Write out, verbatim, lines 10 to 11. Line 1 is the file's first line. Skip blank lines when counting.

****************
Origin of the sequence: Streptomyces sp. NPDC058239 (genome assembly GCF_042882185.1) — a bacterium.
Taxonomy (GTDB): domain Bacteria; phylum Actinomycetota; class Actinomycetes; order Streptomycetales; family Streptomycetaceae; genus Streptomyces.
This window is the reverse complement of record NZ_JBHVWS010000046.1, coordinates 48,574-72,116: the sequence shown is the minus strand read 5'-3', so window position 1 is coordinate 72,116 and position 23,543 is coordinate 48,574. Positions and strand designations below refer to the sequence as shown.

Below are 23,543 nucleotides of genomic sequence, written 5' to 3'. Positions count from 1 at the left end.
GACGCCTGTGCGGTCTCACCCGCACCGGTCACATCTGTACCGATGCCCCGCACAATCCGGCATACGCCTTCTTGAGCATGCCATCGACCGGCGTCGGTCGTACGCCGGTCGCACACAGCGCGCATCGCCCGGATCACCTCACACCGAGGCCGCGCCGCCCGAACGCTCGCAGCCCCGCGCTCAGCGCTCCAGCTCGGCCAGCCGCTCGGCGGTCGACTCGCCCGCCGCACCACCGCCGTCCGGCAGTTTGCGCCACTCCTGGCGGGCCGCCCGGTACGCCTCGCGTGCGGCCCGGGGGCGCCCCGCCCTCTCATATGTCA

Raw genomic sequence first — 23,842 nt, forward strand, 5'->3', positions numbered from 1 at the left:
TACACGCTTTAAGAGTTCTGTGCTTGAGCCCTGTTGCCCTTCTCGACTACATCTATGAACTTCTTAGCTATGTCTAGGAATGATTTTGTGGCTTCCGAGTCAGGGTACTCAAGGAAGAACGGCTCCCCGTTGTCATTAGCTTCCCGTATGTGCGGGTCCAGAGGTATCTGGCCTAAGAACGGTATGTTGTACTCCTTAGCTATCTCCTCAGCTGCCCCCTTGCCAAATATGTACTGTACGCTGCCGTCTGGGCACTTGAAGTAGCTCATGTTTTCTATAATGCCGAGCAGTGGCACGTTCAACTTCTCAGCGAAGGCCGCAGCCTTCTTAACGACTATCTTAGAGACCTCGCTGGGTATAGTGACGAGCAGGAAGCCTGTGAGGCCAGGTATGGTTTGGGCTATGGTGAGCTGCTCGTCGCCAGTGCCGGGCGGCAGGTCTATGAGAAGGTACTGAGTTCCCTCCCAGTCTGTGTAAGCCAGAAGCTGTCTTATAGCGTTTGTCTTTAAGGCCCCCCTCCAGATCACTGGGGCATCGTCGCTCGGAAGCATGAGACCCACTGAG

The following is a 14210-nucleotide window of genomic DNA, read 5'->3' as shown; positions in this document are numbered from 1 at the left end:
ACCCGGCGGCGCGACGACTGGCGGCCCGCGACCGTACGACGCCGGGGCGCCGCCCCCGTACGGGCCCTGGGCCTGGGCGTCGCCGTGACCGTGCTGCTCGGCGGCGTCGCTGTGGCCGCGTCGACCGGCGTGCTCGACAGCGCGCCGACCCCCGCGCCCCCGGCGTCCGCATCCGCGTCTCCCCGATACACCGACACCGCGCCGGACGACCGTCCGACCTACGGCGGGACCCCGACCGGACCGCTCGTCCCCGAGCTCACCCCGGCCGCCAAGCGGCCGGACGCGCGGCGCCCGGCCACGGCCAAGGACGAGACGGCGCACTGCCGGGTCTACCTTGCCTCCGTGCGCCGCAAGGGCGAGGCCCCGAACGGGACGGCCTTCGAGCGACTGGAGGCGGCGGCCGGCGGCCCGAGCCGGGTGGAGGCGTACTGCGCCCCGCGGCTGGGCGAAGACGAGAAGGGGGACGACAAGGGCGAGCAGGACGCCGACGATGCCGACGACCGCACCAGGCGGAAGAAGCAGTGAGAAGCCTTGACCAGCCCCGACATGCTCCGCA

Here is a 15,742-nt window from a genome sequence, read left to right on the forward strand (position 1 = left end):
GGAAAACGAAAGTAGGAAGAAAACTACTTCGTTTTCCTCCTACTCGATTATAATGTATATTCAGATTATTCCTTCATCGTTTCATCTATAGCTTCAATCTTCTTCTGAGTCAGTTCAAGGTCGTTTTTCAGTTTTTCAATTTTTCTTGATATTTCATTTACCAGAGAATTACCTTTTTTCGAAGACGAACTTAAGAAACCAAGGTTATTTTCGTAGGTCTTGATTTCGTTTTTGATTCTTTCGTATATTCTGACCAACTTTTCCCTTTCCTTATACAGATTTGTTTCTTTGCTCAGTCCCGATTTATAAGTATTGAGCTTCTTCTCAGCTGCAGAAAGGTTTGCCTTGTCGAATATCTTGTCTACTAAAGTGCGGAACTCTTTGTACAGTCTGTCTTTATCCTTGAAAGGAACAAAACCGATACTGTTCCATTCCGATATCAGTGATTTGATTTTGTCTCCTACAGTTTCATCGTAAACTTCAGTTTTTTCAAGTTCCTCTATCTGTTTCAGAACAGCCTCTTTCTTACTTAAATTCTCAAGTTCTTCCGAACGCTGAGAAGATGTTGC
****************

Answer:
Here is a 15,742-nt window from a genome sequence, read left to right on the forward strand (position 1 = left end):
GGAAAACGAAAGTAGGAAGAAAACTACTTCGTTTTCCTCCTACTCGATTATAATGTATATTCAGATTATTCCTTCATCGTTTCATCTATAGCTTCAATCTTCTTCTGAGTCAGTTCAAGGTCGTTTTTCAGTTTTTCAATTTTTCTTGATATTTCATTTACCAGAGAATTACCTTTTTTCGAAGACGAACTTAAGAAACCAAGGTTATTTTCGTAGGTCTTGATTTCGTTTTTGATTCTTTCGTATATTCTGACCAACTTTTCCCTTTCCTTATACAGATTTGTTTCTTTGCTCAGTCCCGATTTATAAGTATTGAGCTTCTTCTCAGCTGCAGAAAGGTTTGCCTTGTCGAATATCTTGTCTACTAAAGTGCGGAACTCTTTGTACAGTCTGTCTTTATCCTTGAAAGGAACAAAACCGATACTGTTCCATTCCGATATCAGTGATTTGATTTTGTCTCCTACAGTTTCATCGTAAACTTCAGTTTTTTCAAGTTCCTCTATCTGTTTCAGAACAGCCTCTTTCTTACTTAAATTCTCAAGTTCTTCCGAACGCTGAGAAGATGTTGC